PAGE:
Before taking off, however, I was able to squeeze in just one more place, and I decided to venture outside of Rome's tourist area to a new and innovative pizza shop in the Testaccio neighborhood called 00100 Pizzeria (88, Via Giovanni Branca, 39-06-4341-9624). It's located less than a 10 minute walk from the Piramide metro station -- easily accessible, but away from the hustle and bustle of the city center.
I was particularly interested in trying 00100 Pizza because it was featured in a recent New York Times article (36 Hours in Rome)... and since I'd eaten so much traditional pizza during the course of my trip, I was looking for something a little daring. The place served the most unique and creative pizza I had in Italy. And although I have no authority to crown it Rome's best pizza place, it was certainly the best pizza that I had there.
When we arrived at the pizza place, the man behind the counter began speaking to us not about the pizza, but rather about another food item which 00100 Pizza specializes in: the Trapizzino. The shop claims to have invented this food (any mention of it on their website is followed by an ®) which is a combination of the words "tramezzino" (sandwich) and pizza. In reality, it doesn't resemble pizza. It's more like a triangular bread pocket with a filling. We were handed one with meatballs.
They had five different pies on the menu when I was there. Although whole pies can be made to order, their square slices are reheated. I decided to order Margherita slices and Greenwhich slices. The latter contained Stilton cheese (a blue English cheese) and mozzarella. After coming out of the oven, a port wine sauce was drizzled on top. It was flavorful and delicious. I can't recall having ever tried a similar pizza, especially given the perfect crust which the cheese adorned. It was the highlight of my trip to 00100 Pizza. A full pie will run you a whopping €25.00 (about $34.00), but it's sizable and filling, as you can see below. Our slices -- which were priced by weight -- came out to €3.85 (about $5.50).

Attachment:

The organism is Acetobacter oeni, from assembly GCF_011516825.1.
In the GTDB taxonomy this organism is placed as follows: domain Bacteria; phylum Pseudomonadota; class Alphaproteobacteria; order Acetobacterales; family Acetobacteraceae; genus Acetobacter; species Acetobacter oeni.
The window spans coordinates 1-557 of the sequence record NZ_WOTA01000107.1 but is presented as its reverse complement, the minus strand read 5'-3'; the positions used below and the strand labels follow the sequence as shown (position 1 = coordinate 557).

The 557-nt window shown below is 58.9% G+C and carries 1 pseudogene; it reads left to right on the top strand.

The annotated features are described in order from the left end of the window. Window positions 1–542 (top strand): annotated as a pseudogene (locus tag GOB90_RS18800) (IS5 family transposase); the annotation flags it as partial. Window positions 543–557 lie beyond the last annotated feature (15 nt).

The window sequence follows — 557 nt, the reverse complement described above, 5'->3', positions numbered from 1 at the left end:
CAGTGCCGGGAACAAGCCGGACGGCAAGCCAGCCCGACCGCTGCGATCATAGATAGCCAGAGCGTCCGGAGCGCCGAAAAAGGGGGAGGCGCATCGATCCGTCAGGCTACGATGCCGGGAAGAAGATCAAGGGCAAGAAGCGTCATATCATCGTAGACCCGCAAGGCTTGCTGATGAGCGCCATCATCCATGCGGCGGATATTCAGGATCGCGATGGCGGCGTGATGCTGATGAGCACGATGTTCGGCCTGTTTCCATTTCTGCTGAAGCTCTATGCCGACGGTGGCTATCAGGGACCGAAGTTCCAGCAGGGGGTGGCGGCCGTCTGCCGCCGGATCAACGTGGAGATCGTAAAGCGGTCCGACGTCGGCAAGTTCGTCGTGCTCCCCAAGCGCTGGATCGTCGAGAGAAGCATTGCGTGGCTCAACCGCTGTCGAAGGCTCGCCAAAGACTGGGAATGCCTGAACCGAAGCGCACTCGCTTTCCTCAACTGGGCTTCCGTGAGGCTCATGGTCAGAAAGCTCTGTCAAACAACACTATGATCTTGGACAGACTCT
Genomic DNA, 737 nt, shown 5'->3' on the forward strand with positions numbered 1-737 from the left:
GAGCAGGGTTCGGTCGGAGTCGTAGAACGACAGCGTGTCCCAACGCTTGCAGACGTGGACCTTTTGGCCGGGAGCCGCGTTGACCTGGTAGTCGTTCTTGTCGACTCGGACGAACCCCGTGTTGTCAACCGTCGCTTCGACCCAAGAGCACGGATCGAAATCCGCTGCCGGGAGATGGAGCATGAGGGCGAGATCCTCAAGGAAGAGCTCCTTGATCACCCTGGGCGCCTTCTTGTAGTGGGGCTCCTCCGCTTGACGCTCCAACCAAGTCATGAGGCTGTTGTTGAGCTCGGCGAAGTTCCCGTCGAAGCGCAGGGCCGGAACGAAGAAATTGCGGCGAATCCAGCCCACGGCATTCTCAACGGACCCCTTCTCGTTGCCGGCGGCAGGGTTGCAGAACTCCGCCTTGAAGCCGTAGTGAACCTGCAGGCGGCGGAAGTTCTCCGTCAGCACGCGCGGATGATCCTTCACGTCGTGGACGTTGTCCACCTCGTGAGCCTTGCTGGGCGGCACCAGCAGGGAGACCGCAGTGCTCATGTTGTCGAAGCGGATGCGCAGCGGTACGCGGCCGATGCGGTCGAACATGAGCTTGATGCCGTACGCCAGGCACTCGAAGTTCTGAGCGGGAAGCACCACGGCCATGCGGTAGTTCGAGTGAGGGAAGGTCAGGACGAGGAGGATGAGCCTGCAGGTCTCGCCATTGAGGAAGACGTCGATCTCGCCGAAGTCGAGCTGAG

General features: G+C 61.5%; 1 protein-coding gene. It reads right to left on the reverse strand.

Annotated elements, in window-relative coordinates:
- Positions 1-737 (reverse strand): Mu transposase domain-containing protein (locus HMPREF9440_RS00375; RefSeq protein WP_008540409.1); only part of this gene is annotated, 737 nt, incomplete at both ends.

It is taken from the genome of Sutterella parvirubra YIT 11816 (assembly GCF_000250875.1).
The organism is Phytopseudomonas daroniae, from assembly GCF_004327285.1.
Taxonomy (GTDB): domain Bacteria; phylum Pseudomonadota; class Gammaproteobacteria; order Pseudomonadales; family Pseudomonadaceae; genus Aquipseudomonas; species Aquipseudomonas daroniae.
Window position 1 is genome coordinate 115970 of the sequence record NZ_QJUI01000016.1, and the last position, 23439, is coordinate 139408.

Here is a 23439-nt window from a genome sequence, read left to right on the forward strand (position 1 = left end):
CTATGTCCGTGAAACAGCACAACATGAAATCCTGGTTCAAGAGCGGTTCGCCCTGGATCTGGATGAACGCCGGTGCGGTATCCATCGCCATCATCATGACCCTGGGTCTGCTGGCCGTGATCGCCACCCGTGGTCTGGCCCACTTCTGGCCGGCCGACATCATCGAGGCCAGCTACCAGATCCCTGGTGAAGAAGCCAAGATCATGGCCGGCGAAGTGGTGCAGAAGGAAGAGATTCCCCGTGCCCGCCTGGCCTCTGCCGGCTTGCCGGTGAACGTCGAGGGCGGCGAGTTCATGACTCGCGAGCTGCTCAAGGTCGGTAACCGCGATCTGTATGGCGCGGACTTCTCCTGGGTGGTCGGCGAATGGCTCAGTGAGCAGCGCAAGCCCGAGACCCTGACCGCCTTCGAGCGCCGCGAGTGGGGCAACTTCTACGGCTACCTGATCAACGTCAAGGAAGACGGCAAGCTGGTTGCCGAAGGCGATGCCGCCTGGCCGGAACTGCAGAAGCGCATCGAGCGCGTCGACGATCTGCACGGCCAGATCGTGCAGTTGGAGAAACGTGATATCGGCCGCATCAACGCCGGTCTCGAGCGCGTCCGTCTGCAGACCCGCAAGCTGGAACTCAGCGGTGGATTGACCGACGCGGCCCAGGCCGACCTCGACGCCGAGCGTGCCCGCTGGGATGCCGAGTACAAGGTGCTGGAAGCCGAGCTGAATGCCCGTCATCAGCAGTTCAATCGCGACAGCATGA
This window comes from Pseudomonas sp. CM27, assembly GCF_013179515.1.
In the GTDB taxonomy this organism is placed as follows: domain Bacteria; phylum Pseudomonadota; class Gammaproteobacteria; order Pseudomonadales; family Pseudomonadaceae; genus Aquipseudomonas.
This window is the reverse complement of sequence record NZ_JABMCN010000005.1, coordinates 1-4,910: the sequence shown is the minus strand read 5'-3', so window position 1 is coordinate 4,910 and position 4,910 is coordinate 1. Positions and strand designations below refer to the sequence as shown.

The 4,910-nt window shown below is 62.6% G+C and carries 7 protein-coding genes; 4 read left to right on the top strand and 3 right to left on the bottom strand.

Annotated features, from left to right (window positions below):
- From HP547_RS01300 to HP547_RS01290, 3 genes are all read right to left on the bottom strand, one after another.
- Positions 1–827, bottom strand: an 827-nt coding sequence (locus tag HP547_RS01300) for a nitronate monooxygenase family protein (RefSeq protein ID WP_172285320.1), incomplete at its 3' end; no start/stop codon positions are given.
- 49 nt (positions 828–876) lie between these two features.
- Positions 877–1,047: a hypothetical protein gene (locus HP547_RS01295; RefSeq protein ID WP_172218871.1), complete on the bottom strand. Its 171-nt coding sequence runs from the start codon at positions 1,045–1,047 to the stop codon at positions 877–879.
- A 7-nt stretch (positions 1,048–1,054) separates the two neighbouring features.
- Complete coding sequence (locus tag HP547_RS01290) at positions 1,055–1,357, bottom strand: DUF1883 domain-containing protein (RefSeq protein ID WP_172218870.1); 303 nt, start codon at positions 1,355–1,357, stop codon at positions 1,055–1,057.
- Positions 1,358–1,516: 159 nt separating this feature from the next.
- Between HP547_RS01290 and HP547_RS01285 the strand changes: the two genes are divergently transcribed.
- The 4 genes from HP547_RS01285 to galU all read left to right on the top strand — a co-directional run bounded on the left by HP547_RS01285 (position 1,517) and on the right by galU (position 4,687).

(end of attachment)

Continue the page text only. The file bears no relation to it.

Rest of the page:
The Margerita pizza was also quite good, although that was in large part due, once again, to the great crust. It almost tasted like a Sicilian pie baked on a bread with focaccia-like properties. As you can see below, the cheese took precedence over the sauce. An entire Margherita pie costs €16.00 (about $22.00) and our slices were €3.30 (about $4.00).
Another pie on the menu that looked appetizing contained potatoes and pancetta. But perhaps the most outrageous one was a pie called In Bocca. The man working there claimed that it consisted of ham, cheese, and salvia. Yes, salvia. You probably know salvia as a psychoactive plant that can, as Wikipedia puts it, "induce dissociative effects and is a potent producer of hallucinatory experiences." From what I can tell (and I'm no scientist), salvia's active constituent (salvinorin A) becomes deactivated when orally ingested. You'd probably have better luck getting high off of poppy seeds.
The above piece is the 12th article in a 13-part series about my pizza adventures in Italy (January 2011 - February 2011). You can access the other parts of the series here:
Introduction (Part 1)
Da Michele - Naples (Part 2)
Pizzeria Brandi - Naples (Part 3)
Caputo Flour Mill - Naples - (Part 4)
Salvo - Naples (Part 5)
Pizzeria Starita - Naples (Part 6)
Buffalo Mozzarella Tour - Caserta (Part 7)
Di Matteo - Naples (Part 8)
Sorbillo - Naples (Part 9)
Dar Poeta - Rome (Part 10)
Forno Marco Roscioli - Rome (Part 11)
00100 Pizza - Rome (Part 12)
Pizzeria Pellone - Naples (Part 13)